Let’s face it: there are a lot of distractions out there that can push reading way down the list of fun activities that children will enjoy. So, as a parent, what can you do to make sure that sitting down with a book remains a fun and engaging activity for your little one?
That’s what we’re here to help you with. Sure, we’re no experts when it comes to teaching kids how to read, but we like to think we can tell a good story or two – just chat with any of our enthusiastic aquarists and we think you’ll see what we mean!
So, with that in mind, here are our top tips on how to make reading fun for kids. And since we’re all about marine animals, we’ve also included a few of our favourite ocean-themed reads that your fish-mad youngster may like to try.
Do you find that your little one is easily distracted when you sit down to read together? There are lots of reasons why this might be the case, so here are our top suggestions on how to keep them engaged with the words in front of them.
If your child has expressed an interest in a particular topic, it’s worth straying away from the teacher-approved reading list to let them focus on what they enjoy. Whether it’s dinosaurs, space or life beneath the ocean waves – there are books out there for all types of readers, so focusing on what they’re interested in most is a surefire way to keep them engaged for longer.
2. Know that it doesn’t just have to be books
While illustrated children’s books are usually a big hit with little readers, remember that you aren’t just limited to physical books when it comes to reading with your child. From blogs listing fun facts about their favourite animals to interactive digital stories and games, there are tons of ways to encourage your child to read without actually picking up a book – perfect if they seem disengaged when browsing the bookshelves.
Does your child love fish and other creatures of the deep? The Tynemouth Aquarium blog is packed with stories, guides and fun facts for them to read.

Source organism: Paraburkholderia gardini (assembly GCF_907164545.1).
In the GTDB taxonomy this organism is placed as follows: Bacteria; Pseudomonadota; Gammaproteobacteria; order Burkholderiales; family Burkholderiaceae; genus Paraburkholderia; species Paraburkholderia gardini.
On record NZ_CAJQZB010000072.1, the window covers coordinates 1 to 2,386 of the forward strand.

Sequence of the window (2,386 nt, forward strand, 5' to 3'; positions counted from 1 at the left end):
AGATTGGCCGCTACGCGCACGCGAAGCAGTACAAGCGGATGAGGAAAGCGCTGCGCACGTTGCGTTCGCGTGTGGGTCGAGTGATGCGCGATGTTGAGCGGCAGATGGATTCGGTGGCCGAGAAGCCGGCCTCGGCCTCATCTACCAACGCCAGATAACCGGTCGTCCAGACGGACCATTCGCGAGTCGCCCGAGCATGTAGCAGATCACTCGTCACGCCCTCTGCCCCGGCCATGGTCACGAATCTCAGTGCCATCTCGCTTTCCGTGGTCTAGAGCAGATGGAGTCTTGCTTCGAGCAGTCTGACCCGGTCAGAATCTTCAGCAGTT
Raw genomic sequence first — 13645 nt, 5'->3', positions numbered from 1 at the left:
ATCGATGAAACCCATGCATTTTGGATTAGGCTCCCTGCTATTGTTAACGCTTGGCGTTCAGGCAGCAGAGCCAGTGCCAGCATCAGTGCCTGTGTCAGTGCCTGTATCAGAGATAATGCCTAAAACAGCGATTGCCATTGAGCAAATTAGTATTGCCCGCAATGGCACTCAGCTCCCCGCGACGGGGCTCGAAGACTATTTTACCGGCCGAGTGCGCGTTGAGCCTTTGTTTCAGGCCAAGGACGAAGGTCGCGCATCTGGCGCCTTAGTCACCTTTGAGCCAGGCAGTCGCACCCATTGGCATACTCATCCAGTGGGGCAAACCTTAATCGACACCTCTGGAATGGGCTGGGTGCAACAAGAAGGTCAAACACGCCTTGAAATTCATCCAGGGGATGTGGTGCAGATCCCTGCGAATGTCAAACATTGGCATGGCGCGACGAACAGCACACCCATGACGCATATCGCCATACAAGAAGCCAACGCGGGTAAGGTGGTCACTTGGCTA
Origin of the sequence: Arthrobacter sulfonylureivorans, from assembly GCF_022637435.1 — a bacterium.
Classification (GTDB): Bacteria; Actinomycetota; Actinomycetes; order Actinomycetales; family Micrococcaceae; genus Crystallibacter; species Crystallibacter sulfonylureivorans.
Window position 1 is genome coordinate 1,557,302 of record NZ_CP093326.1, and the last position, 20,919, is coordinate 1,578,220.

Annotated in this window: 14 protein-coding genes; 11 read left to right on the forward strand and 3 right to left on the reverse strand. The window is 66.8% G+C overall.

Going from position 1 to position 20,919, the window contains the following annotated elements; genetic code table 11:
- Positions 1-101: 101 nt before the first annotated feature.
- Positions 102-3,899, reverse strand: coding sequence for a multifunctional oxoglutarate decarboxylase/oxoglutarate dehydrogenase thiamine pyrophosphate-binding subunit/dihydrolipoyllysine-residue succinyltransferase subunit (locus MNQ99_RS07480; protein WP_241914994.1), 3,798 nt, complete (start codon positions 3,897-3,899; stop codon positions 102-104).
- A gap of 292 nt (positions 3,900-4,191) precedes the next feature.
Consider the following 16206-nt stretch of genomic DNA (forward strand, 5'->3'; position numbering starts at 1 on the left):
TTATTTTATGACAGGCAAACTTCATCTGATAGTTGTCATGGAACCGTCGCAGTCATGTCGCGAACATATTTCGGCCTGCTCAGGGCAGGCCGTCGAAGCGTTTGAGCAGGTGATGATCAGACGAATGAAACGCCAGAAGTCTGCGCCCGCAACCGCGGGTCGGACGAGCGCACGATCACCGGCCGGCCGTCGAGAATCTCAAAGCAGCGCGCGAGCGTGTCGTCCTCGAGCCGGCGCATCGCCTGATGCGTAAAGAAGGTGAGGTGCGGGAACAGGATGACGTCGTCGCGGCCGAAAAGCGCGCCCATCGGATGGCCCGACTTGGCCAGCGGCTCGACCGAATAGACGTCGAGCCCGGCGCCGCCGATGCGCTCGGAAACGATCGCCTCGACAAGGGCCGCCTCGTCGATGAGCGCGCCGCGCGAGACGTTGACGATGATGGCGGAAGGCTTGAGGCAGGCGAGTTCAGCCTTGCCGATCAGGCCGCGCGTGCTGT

While some children like routine, others hate it, so if your kid falls into the latter camp, it’s definitely worth mixing up where and when you read together. For instance, rather than taking a book off the shelf in the same place every evening after school, try reading in the park or sitting in your garden. You could even align where you read with where the book is based; a day at the beach could be the perfect place to read a story about fish, for example.
Reading shouldn’t be a static, regimented activity. So, to keep things as engaging as possible, take time to pause on certain words, phrases and names that your little one has a question about. Whether it’s a particular species of fish in their favourite ocean-based tale or a place name in a country they’re not familiar with, pausing to look up and research different things together will bring a new level of fun, engagement and discovery.
5. Mix things up with books and stories of different lengths
Not only can the school day be busy for young minds, but there are plenty of distractions to contend with when they get home too. That’s why you should preempt reading fatigue by introducing different formats, materials and story lengths into the mix.
A book of short stories will be ideal for evenings when your child is tired and not up for a long reading session, while you can also have a longer novel running concurrently for when they’re prepared to sit for longer. Don’t be afraid to introduce other materials into the mix either; so long as they’re having fun and fully engaged, any reading is good reading.
There’s something about the deep blue sea that sparks the imagination of children and adults alike. So, here are our top recommendations for ocean-themed books that we’re confident both you and your little one will love reading together.
If you’re looking for a reliable and digestible compendium all about life beneath the waves, Jess French’s Earth’s Incredible Oceans is about as good as it gets. Covering animals, oceans, habitats and geography, this is a dip-in, dip-out read that’s genuinely fun and educational, complemented by beautiful illustrations by Clair McElfatrick.
Thanks to its easy rhythmic verses and charming illustrations, The Coral Kingdom by Jennie Webber is ideal for little readers between the ages of 4-6. The book covers tons of reef-dwelling animals, some of which are on display within our Tropical Seas exhibit, and finishes with a subtle but digestible message about the importance of protecting our ocean habitats, which should resonate with even the youngest readers.
Somebody Swallowed Stanley by Sarah Roberts
Combining a beautifully written and illustrated children’s story with a timely message about the hazards of plastic pollution; Somebody Swallowed Stanley by Sarah Roberts is the ideal book for parents keen to teach their children about the importance of protecting our natural world. It’s so good, in fact, that Tom Hardy read this book aloud as part of the CBeebies Bedtime Stories series. Essential reading!
We hope you’ve enjoyed this guide and that it helps you to inject more fun into your child’s reading. Remember, there’s lots to learn and discover at Tynemouth Aquarium, so tap here to book your tickets and plan your next visit.